Julian Stanczak

February 14 - March 20, 2004

Traditional, 1969-70, Acrylic on canvas, 28 x 28 in (71.12 x 71.12 cm)

Verticals- Soft, 2002, Acrylic on canvas, 33 x 38 in (83.82 x 96.52 cm)

Pretending to Form, 1999, Acrylic on canvas, 41 x 58 in (104.14 x 147.32 cm)

Silver Horizon, 1999, Acrylic on canvas, 70 x 94 in (177.8 x 238.76 cm)

Constant Sound, 1974-75, Acrylic on canvas, 36 x 36 in (91.44 x 91.44 cm)

Aquatic, 2002, Acrylic on canvas, 57 x 41 in (144.78 x 104.14 cm)

Turbulent, 1996, Acrylic on canvas, 42 x 108 in (106.68 x 274.32 cm)

Homage to Quadrille, Gray, 1975, Acrylic on Canvas, 30 x 30 in (76.2 x 76.2 cm) each

Homage to Quadrille Pink, Grey, 1975, Acrylic on canvas, 30 x 60 in (76.2 x 152.4 cm)

Forming in White, 1991-92, Acrylic on canvas, 30 x 30 in (76.2 x 76.2 cm)

Relations, 1971, Acrylic on canvas, 36 x 48 in (91.44 x 121.92 cm)

The Duel, 1962-63, Acrylic on canvas, 54 x 79 in (137.16 x 200.66 cm)

Morning Light, 1983-98, Acrylic on canvas, 82 x 60 in (208.28 x 152.4 cm)

Soft Diffusion, 2003, Acrylic on board, 16 x 16 in, (40.64 x 40.64 cm)

Concentric Filtering Green, 2003, Acrylic on board, 16 x 16 in (40.64 x 40.64 cm)

Grey Haze, 1975, Acrylic on canvas, 36 x 36 in (91.44 x 91.44 cm)

Articulation, 1975, Acrylic on canvas, 32 x 72 in (81.28 x 182.88 cm)

Soft Beat, 1988, Acrylic on canvas, 70 x 50 in (177.8 x 127 cm)

Blue Squeeze, 1969, Acrylic on canvas, 34 x 28 in (86.36 x 71.12 cm)

Continuum, 1995, Acrylic on canvas, 70 x 70 in (177.8 x 177.8 cm)

Early Grey, 1979, Acrylic on canvas, 50 x 70 in (127 x 177.8 cm)

Amberoid, 1976, Acrylic on canvas, 48 x 36 in (121.92 x 91.44 cm)

Far Whisper, 1974, Acrylic on canvas, 40 x 40 in (101.6 x 101.6 cm)

Wavering Within System, 1990, Acrylic on canvas, 36 x 70 in (91.44 x 177.8 cm)

Transept, 1978, Acrylic on canvas, 50 x 50 in (127 x 127 cm)

Stefan Stux Gallery is pleased to present a selection of works covering four decades of the career of pioneering artist Julian Stanczak. This will be Stanczak’s first solo exhibition in New York in twenty-five years.  The exhibition is accompanied by a fold-out brochure with texts by Joe Fyfe, Agnes Gund, and Dave Hickey.


In the 1950’s, Stanczak began to form a unique artistic sensibility founded on the rigorous color experimentation of his teacher Josef Albers, and enlivened by his own intuitive grasp of art’s capacity to express hidden dimensions of the human spirit. His breakthrough New York exhibition took place at the historic Martha Jackson Gallery in 1964. Entitled “Julian Stanczak – Optical Paintings,” it inadvertently helped to coin the name for one of the pivotal movements of that turbulent decade – Op Art. Riding the crest of that wave, along with Bridget Riley and Richard Anuszkiewicz, Stanczak rose to prominence as one of the foremost young painters of the movement. His work was featured in all the major exhibitions of Op Art, including The Responsive Eye at MoMA in 1965, and Stanczak was popularly identified with the movement when his work appeared in both Time and Life magazine articles during the 1960’s.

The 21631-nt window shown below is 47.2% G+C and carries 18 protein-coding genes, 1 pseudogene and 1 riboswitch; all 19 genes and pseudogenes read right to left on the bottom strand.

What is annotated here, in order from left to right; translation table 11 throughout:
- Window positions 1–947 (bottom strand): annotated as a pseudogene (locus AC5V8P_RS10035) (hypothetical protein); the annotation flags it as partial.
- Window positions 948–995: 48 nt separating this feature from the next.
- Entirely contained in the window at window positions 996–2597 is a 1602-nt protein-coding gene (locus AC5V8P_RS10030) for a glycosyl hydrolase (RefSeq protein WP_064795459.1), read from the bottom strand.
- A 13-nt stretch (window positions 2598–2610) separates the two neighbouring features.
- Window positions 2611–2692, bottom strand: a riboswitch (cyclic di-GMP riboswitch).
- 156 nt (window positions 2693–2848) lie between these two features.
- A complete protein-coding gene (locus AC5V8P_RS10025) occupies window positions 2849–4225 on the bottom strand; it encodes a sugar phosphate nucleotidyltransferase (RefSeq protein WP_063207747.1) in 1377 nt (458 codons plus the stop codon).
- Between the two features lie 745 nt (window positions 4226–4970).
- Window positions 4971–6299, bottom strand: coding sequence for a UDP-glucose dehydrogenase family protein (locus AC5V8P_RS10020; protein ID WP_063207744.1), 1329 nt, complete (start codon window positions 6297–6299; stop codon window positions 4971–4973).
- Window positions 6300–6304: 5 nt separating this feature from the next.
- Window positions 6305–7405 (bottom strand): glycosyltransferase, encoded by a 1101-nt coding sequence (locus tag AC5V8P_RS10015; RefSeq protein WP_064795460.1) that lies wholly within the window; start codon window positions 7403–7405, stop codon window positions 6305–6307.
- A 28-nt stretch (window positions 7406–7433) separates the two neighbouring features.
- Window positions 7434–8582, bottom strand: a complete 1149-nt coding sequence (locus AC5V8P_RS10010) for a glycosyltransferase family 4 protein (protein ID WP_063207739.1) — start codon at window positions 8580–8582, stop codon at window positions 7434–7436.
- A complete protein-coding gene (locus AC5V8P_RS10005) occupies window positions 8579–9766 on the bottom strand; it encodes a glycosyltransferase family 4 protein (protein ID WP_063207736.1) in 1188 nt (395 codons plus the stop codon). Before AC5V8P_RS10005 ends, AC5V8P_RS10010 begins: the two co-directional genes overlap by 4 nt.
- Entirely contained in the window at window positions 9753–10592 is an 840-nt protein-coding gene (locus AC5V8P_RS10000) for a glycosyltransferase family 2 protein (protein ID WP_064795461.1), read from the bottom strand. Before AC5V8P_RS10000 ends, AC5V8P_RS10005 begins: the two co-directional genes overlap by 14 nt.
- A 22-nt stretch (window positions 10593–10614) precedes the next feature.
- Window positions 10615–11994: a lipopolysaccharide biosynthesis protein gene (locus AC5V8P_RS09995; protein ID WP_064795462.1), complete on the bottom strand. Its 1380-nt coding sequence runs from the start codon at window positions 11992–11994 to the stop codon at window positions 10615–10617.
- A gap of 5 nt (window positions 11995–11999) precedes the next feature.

Developing his interest in visually powerful, complex color relationships, Stanczak’s paintings have focused on a wide variety of forms, ranging from grids, repeated rectangles and other geometric forms, to arcs, curves, and even biomorphic contours. His intense concentration on color shifts and visual perception led him in a number of works to create the impression of line (although line itself does not exist) through abrupt shifts of hue and/or value. In a work like The Duel (1962/63), what initially appears to be a field of narrow vertical stripes is ingeniously disrupted to create a series of irregular, floating horizontal forms. The contours that define these shapes are in fact formed by the viewer’s perceptual apparatus, and not by any explicit line defining them. The implied becomes actual, even as the means to achieve this result are suppressed. This little miracle of vision – the way that our minds provide “missing” information as we encounter the visual world – is a phenomenon initially recognized and exploited by artists such as Seurat and Cezanne. (It also happens to be the key insight behind the development of the motion picture.)


For more than forty years, Julian Stanczak has continued a rich exploration of this essential, phenomenological insight, transcending mere “eyetwisting” games to find deep resonances far beyond the surface of the canvas. His recent paintings continue his geometrical interest in grids and patterns, always with a lush yet technically precise feeling for color. Much more than simple manipulation of the viewer’s perception, Stanczak’s work poses fundamental ontological questions – how do we determine what is real, and what is not? – that are consistently resolved in an astonishingly poetic fashion. Form dissolves before our eyes as expectation trumps reality, and just as miraculously, technical precision unfailingly cedes ground to pure feeling. In this body of work, seeing truly is believing.


Julian Stanczak retired in 1995 from a 31-year teaching career at the Cleveland Institute of Art. His paintings are included in the collections of more than sixty museums, and are represented in over a hundred significant corporate and private collections. A retrospective exhibition of Stanczak’s work, which David Pagel of the Los Angeles Times called “one of the most scintillating shows of the year,” has recently traveled to museums in Los Angeles, Miami, San Antonio, and a number of other venues.


- Beth E. Wilson